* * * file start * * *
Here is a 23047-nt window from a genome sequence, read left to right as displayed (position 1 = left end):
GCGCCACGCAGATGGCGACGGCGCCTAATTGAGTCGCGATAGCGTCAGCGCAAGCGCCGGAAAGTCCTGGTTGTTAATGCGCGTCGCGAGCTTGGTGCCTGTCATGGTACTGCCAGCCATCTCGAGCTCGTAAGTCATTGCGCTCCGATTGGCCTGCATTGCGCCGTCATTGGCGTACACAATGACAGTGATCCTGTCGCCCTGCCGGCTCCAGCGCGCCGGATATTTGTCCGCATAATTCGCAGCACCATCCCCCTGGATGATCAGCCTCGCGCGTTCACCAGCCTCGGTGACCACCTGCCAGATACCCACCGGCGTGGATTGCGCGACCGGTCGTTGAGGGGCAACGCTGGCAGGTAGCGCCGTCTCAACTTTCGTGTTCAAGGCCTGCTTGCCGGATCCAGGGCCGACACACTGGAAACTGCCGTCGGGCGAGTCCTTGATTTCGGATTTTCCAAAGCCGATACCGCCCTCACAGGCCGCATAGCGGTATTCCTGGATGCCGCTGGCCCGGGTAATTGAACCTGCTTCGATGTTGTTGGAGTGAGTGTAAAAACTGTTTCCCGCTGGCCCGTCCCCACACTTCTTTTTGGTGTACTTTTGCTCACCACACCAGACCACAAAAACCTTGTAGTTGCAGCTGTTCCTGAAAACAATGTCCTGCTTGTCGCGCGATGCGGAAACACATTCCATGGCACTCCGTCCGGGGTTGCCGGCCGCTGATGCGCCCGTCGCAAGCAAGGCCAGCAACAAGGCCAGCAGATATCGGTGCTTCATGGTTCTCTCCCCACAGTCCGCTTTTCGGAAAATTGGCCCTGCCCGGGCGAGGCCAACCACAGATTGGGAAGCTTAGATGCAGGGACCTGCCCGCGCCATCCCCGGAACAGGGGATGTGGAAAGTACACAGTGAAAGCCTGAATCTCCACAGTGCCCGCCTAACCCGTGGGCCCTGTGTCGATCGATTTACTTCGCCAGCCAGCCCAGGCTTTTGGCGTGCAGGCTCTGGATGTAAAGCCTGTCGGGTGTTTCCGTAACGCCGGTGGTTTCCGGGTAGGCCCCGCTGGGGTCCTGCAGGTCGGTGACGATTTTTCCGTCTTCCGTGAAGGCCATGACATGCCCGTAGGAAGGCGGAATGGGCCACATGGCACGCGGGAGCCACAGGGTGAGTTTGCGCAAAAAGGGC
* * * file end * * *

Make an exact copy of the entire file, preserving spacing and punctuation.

Here is a 23047-nt window from a genome sequence, read left to right as displayed (position 1 = left end):
GCGCCACGCAGATGGCGACGGCGCCTAATTGAGTCGCGATAGCGTCAGCGCAAGCGCCGGAAAGTCCTGGTTGTTAATGCGCGTCGCGAGCTTGGTGCCTGTCATGGTACTGCCAGCCATCTCGAGCTCGTAAGTCATTGCGCTCCGATTGGCCTGCATTGCGCCGTCATTGGCGTACACAATGACAGTGATCCTGTCGCCCTGCCGGCTCCAGCGCGCCGGATATTTGTCCGCATAATTCGCAGCACCATCCCCCTGGATGATCAGCCTCGCGCGTTCACCAGCCTCGGTGACCACCTGCCAGATACCCACCGGCGTGGATTGCGCGACCGGTCGTTGAGGGGCAACGCTGGCAGGTAGCGCCGTCTCAACTTTCGTGTTCAAGGCCTGCTTGCCGGATCCAGGGCCGACACACTGGAAACTGCCGTCGGGCGAGTCCTTGATTTCGGATTTTCCAAAGCCGATACCGCCCTCACAGGCCGCATAGCGGTATTCCTGGATGCCGCTGGCCCGGGTAATTGAACCTGCTTCGATGTTGTTGGAGTGAGTGTAAAAACTGTTTCCCGCTGGCCCGTCCCCACACTTCTTTTTGGTGTACTTTTGCTCACCACACCAGACCACAAAAACCTTGTAGTTGCAGCTGTTCCTGAAAACAATGTCCTGCTTGTCGCGCGATGCGGAAACACATTCCATGGCACTCCGTCCGGGGTTGCCGGCCGCTGATGCGCCCGTCGCAAGCAAGGCCAGCAACAAGGCCAGCAGATATCGGTGCTTCATGGTTCTCTCCCCACAGTCCGCTTTTCGGAAAATTGGCCCTGCCCGGGCGAGGCCAACCACAGATTGGGAAGCTTAGATGCAGGGACCTGCCCGCGCCATCCCCGGAACAGGGGATGTGGAAAGTACACAGTGAAAGCCTGAATCTCCACAGTGCCCGCCTAACCCGTGGGCCCTGTGTCGATCGATTTACTTCGCCAGCCAGCCCAGGCTTTTGGCGTGCAGGCTCTGGATGTAAAGCCTGTCGGGTGTTTCCGTAACGCCGGTGGTTTCCGGGTAGGCCCCGCTGGGGTCCTGCAGGTCGGTGACGATTTTTCCGTCTTCCGTGAAGGCCATGACATGCCCGTAGGAAGGCGGAATGGGCCACATGGCACGCGGGAGCCACAGGGTGAGTTTGCGCAAAAAGGGC